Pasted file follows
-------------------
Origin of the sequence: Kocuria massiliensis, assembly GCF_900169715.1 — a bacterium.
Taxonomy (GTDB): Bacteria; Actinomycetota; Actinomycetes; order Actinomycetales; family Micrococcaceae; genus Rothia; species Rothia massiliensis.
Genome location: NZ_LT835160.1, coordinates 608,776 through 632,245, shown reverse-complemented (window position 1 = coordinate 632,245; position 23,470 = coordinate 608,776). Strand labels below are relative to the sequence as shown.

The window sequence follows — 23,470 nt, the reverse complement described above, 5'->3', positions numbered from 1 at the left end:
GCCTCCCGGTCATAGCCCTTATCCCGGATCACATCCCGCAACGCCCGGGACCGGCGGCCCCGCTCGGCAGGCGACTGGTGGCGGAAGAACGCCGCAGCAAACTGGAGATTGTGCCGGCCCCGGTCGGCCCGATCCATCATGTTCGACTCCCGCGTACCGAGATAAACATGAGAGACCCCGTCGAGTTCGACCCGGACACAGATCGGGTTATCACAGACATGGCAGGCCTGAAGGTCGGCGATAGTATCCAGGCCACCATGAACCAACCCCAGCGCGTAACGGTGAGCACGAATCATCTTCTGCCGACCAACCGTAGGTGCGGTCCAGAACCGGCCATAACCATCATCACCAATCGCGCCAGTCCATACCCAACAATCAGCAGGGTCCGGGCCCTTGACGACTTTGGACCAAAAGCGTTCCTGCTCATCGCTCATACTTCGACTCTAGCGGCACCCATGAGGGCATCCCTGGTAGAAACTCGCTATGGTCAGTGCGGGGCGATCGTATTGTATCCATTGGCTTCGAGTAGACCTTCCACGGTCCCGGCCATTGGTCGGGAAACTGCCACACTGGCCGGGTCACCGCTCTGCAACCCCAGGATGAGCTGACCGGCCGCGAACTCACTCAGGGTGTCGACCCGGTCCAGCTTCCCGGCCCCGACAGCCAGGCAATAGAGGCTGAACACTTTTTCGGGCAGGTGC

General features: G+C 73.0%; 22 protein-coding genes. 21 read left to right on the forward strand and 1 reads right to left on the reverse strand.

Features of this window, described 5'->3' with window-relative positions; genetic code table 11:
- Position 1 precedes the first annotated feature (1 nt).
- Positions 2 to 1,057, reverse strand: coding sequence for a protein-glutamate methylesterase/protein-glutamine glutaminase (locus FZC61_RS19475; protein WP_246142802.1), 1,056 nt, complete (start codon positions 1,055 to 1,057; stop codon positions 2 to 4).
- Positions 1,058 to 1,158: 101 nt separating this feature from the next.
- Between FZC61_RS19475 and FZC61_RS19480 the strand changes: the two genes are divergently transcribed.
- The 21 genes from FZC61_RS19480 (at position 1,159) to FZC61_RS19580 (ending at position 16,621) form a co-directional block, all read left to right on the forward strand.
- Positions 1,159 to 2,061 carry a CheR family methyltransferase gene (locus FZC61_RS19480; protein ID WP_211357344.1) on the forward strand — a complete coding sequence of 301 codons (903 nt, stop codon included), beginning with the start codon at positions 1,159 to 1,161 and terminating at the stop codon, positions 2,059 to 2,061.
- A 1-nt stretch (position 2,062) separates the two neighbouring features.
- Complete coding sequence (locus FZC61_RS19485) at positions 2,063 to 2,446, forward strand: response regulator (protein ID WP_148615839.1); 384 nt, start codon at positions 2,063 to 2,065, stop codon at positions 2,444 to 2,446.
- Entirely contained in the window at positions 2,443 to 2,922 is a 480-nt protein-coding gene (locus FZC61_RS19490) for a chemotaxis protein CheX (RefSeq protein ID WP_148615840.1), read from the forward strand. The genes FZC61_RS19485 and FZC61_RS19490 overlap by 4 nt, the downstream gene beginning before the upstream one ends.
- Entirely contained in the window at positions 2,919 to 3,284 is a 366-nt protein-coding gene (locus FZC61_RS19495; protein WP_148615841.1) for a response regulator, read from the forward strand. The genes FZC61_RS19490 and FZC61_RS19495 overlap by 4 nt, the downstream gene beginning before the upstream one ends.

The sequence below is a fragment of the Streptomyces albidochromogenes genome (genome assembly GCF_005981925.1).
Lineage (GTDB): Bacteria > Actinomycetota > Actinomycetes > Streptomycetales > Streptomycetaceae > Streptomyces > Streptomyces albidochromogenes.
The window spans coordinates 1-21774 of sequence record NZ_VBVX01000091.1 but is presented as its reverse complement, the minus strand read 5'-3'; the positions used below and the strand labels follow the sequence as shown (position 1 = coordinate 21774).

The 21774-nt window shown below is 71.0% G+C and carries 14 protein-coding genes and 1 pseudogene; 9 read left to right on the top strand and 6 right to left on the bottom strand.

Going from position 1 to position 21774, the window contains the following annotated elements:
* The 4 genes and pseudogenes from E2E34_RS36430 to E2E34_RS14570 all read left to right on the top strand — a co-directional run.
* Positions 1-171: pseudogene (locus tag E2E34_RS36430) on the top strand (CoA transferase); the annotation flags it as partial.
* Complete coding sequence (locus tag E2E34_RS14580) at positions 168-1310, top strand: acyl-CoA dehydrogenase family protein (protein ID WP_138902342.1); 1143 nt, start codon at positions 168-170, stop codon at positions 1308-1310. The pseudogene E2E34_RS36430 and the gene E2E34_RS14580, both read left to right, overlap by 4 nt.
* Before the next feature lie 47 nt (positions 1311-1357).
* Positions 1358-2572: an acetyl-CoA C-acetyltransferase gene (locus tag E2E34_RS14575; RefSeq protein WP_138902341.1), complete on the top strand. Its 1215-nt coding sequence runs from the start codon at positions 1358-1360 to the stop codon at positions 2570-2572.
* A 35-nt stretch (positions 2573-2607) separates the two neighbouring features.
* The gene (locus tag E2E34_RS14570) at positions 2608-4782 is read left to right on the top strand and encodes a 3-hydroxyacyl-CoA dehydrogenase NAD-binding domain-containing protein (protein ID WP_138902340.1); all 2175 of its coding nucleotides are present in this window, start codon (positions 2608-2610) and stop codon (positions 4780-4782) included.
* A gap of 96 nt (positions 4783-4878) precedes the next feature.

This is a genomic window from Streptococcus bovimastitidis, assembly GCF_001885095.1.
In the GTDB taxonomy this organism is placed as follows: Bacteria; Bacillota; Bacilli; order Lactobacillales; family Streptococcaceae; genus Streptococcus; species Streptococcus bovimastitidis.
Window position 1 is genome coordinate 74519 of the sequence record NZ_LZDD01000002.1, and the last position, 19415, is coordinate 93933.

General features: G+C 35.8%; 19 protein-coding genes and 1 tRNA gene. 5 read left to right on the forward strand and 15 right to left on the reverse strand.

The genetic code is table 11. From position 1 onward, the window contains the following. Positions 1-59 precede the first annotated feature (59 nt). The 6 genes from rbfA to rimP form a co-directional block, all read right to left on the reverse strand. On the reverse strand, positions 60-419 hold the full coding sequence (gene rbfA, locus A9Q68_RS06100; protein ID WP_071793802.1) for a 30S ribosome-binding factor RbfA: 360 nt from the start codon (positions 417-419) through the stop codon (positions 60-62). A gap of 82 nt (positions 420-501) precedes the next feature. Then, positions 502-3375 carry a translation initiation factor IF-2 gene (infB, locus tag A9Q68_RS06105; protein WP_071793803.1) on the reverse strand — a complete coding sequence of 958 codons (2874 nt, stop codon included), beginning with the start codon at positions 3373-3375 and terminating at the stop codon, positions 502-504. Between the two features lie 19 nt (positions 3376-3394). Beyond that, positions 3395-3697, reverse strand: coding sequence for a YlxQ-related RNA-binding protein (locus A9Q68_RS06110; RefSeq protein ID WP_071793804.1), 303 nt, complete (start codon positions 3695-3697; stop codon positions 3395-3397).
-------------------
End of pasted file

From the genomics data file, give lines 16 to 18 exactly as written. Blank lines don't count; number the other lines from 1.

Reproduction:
- Entirely contained in the window at positions 2,443 to 2,922 is a 480-nt protein-coding gene (locus FZC61_RS19490) for a chemotaxis protein CheX (RefSeq protein ID WP_148615840.1), read from the forward strand. The genes FZC61_RS19485 and FZC61_RS19490 overlap by 4 nt, the downstream gene beginning before the upstream one ends.
- Entirely contained in the window at positions 2,919 to 3,284 is a 366-nt protein-coding gene (locus FZC61_RS19495; protein WP_148615841.1) for a response regulator, read from the forward strand. The genes FZC61_RS19490 and FZC61_RS19495 overlap by 4 nt, the downstream gene beginning before the upstream one ends.

The sequence below is a fragment of the Streptomyces albidochromogenes genome (genome assembly GCF_005981925.1).